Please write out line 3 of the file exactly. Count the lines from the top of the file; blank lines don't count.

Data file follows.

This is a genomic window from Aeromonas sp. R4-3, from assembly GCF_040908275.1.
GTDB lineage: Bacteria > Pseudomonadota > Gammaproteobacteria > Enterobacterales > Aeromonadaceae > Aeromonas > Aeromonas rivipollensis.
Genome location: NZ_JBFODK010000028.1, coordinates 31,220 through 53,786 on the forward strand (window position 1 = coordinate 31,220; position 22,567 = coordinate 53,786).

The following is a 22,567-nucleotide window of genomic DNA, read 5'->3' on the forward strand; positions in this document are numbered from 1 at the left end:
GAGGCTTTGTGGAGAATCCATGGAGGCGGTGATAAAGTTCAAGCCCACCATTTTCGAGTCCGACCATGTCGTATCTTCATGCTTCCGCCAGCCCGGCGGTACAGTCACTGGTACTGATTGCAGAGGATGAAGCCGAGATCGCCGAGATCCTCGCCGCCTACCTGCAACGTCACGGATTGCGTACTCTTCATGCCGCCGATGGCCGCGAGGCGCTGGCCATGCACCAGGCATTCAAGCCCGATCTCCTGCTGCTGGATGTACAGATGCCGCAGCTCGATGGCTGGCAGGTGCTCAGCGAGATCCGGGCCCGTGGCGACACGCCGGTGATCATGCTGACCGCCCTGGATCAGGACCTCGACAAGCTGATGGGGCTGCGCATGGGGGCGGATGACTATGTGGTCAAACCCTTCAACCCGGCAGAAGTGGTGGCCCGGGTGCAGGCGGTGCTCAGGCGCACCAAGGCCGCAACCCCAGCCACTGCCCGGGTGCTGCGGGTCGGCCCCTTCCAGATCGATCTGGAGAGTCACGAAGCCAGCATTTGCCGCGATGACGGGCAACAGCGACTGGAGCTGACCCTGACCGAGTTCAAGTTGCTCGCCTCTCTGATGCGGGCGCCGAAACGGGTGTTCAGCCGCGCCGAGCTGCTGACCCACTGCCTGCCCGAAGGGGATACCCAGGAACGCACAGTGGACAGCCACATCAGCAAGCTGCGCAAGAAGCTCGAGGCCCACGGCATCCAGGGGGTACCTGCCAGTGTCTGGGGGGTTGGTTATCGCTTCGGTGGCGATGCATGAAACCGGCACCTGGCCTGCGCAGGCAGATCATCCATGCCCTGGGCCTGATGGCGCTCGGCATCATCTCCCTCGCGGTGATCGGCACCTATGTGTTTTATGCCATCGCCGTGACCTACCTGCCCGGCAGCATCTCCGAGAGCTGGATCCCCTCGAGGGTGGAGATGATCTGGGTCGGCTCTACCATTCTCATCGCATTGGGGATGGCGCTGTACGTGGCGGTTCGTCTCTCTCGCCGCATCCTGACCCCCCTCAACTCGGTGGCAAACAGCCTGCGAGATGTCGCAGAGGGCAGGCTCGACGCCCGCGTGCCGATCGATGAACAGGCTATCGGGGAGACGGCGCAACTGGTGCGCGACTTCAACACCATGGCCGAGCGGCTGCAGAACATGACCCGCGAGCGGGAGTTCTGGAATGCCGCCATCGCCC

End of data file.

Genome location: NZ_JBFODK010000028.1, coordinates 31,220 through 53,786 on the forward strand (window position 1 = coordinate 31,220; position 22,567 = coordinate 53,786).